The agreement was full of unilateral and binding provisions against the interests of the Ottomans. In addition to current capitulations, to Great Britain in many areas ‘forever’ new privileges were granted. The situation was so interesting that Turkish merchants paid 12 percent tax while British merchants only paid 5 percent for their domestic trade. According to the explicit clause of the treaty, British and European traders would not pay more taxes than local traders, would not be subject to any restrictions, and this treaty would be valid forever.
The Baltalimanı Treaty dealt a serious blow to the young Turkish industry. Industries dependent on local production such as cotton, silk, wool, leather processing, mining, and agriculture were seriously affected and even disappeared. After a while, these products were no longer processed and sold as raw materials to foreigners at very low prices. Before 1838, many local industrial products that easily met domestic demand and were exported became available through imports.
On the other hand, when the tax revenues that fell in foreign trade due to the new privileges given to the Westerners combined with the effect of the deficits in the state budget, it created a heavy burden on the Ottoman Empire and this situation caused a great economic crisis.
The Ottoman Empire, currently struggling with the heavy costs of the Crimean War of 1854 (Crimean War), for the first time in its history resorted to foreign borrowing to boost its economy. Britain enthusiastically supported this movement. As a result, the Ottoman Empire in London on 24 August 1854 Palmers Bank and in Paris Goldschmidt Bankhas borrowed a total of £ 3 million from The loan was secured against Egyptian taxes.
This move marked the beginning of the heavy debt that could not be paid even long after the collapse of the Ottoman Empire. Just twenty years after the first loan in 1854, the Ottoman State declared default and declared bankruptcy. Until the First World War, the Ottoman Empire borrowed 243 million Ottoman liras, which transformed the total foreign debt into 409 million Ottoman lira with interest.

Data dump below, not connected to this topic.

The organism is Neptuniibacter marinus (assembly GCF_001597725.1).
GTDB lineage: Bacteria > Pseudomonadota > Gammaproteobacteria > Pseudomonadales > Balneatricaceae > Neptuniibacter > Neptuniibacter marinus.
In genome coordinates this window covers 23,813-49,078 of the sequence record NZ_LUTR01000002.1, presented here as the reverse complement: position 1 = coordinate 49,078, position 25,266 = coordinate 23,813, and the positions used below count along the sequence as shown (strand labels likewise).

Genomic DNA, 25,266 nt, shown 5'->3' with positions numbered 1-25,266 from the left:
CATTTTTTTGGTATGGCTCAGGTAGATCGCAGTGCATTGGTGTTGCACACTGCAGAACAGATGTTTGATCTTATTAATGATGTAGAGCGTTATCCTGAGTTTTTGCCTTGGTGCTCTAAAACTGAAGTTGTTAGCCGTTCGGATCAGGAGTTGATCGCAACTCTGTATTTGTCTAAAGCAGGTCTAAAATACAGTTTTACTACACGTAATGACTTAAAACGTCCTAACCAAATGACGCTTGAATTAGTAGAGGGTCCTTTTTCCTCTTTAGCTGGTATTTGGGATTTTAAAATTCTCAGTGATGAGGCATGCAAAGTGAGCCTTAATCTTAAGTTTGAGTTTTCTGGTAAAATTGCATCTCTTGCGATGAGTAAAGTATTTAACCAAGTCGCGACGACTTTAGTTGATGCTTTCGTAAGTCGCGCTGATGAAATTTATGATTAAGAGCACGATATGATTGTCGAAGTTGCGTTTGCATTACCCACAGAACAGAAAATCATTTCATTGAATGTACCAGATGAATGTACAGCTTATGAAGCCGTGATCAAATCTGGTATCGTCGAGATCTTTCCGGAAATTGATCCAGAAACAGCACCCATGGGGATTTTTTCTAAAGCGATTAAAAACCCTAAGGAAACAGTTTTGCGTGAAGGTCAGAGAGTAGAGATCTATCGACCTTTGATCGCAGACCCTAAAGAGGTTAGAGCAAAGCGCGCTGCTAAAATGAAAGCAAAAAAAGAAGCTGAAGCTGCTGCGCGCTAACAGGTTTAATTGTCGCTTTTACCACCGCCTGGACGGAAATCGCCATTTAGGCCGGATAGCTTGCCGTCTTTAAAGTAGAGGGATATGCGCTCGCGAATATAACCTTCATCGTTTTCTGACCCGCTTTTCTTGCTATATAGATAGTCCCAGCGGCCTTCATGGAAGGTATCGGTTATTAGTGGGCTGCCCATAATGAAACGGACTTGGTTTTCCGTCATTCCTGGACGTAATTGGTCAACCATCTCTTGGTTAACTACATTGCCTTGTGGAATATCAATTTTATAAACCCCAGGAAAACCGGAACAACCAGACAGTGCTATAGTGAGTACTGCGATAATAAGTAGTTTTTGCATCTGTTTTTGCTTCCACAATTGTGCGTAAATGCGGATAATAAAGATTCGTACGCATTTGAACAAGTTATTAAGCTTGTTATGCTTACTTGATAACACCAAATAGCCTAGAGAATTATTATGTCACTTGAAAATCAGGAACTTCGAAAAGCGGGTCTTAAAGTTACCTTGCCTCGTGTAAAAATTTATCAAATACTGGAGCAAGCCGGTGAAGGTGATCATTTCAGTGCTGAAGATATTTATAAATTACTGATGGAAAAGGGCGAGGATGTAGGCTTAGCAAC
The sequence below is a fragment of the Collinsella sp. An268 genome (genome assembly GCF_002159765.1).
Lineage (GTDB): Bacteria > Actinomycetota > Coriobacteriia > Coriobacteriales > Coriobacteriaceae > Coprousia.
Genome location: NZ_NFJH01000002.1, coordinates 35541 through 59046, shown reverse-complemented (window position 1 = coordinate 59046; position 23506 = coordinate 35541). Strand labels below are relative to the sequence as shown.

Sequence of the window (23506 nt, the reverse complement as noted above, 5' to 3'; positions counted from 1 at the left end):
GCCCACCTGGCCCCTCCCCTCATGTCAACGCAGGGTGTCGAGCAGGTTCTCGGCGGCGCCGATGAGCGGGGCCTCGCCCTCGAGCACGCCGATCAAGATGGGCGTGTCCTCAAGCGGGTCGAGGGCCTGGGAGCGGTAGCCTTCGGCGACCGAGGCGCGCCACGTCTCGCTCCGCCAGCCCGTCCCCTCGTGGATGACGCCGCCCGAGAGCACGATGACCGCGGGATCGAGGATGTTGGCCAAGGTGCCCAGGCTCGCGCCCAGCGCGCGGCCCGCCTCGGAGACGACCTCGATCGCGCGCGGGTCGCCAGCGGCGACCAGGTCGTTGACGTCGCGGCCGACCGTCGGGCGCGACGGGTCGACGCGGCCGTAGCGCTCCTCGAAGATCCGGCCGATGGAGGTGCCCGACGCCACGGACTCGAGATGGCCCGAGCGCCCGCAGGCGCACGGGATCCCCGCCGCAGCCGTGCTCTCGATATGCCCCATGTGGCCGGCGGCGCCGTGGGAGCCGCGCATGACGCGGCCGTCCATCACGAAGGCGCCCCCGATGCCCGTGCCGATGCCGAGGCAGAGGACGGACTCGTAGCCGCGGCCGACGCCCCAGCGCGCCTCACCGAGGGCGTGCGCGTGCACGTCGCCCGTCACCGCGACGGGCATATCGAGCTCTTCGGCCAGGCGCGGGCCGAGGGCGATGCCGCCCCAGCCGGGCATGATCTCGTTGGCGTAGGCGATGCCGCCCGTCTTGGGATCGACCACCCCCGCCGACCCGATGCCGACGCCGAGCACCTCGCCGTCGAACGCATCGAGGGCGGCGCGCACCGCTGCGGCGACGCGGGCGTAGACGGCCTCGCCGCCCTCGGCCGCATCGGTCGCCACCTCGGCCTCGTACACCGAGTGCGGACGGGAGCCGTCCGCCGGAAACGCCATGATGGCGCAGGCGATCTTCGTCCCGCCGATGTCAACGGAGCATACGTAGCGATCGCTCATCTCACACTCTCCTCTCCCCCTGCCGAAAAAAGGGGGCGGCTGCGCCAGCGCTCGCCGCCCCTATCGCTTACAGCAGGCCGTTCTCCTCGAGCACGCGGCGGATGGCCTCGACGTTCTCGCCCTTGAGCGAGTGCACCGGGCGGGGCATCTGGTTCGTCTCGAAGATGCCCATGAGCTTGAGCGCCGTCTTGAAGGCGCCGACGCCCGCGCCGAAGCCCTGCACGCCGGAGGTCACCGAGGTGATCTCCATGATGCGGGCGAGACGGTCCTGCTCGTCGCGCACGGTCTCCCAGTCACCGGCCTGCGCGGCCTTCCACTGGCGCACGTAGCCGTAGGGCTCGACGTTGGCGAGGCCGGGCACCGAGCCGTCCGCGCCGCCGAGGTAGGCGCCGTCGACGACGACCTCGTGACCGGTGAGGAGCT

The non-repayment of debts enabled creditors to take control of the State’s greatest sources of income. Ottoman General Debt Administration (Düyun-u Umumiye-i Osmaniye Varidat-ı Muhassasa Administration) Sultan II. It was founded during the rule of Abdulhamid. Although its name suggests it was an Ottoman administration, the administration had a completely foreign government representing creditors: English, Dutch, French, German and Italian. This commission, which monitors the internal and external debts of the Ottoman State, seized all the revenues from tobacco, salt, silk, fishing net and stamp taxes, which made up more than one third of the state budget.
Born from the ashes of the Ottoman Empire Republic of Turkey, which spelled the end of the State it took over this enormous debts. However, only a century later the young republic was able to pay them in full. Finally, it should be noted that the Ottoman State had no foreign debt in 1838, when the Baltalimanı Treaty was signed with the British.